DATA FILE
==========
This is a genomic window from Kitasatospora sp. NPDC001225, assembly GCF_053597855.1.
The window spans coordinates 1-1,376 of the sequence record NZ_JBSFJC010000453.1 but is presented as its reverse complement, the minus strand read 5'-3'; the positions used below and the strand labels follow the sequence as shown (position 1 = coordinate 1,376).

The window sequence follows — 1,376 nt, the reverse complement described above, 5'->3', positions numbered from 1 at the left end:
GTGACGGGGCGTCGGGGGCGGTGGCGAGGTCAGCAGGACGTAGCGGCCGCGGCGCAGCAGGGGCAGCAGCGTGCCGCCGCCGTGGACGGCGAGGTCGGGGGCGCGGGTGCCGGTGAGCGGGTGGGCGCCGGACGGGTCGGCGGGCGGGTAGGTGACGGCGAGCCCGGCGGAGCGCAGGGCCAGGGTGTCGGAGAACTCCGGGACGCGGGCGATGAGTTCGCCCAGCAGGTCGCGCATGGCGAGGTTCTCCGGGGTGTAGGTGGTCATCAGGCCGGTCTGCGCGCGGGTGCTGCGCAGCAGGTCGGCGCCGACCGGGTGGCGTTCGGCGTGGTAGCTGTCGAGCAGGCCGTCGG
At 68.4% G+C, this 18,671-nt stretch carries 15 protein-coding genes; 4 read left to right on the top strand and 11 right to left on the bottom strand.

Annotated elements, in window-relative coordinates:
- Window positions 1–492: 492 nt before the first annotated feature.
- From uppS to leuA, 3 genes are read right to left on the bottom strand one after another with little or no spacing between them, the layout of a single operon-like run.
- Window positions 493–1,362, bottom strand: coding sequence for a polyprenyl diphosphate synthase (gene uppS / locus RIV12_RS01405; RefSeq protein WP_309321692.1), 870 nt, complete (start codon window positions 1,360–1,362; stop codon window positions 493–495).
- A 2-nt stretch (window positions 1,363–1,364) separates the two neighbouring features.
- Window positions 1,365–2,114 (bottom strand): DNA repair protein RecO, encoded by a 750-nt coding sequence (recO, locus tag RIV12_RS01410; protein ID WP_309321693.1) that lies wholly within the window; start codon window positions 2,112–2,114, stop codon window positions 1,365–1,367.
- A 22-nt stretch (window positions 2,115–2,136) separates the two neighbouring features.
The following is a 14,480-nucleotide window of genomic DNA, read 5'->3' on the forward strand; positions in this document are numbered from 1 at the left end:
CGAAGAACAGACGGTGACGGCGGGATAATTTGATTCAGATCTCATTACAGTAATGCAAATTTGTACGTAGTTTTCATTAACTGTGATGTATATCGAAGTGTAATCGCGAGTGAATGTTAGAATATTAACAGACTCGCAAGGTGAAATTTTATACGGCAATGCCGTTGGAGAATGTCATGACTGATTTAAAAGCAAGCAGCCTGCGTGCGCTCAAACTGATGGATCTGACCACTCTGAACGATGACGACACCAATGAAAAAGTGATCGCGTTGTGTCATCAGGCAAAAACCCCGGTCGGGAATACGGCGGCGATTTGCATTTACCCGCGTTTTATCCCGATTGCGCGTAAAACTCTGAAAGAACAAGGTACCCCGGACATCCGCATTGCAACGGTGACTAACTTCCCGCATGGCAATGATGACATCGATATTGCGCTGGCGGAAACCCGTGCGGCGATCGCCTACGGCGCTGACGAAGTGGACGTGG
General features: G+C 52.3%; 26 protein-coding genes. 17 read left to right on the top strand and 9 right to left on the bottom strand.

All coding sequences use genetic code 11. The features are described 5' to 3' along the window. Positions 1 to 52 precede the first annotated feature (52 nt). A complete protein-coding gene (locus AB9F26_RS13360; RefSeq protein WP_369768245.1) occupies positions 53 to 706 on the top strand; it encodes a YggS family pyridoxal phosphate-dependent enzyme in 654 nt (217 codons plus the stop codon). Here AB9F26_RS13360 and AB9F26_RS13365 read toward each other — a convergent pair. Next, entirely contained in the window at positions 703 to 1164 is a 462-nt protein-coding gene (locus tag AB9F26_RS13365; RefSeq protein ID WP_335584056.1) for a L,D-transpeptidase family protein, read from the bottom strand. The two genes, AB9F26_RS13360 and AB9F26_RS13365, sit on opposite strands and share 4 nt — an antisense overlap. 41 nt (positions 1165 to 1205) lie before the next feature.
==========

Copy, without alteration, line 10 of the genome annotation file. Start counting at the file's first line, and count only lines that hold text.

- A 2-nt stretch (window positions 1,363–1,364) separates the two neighbouring features.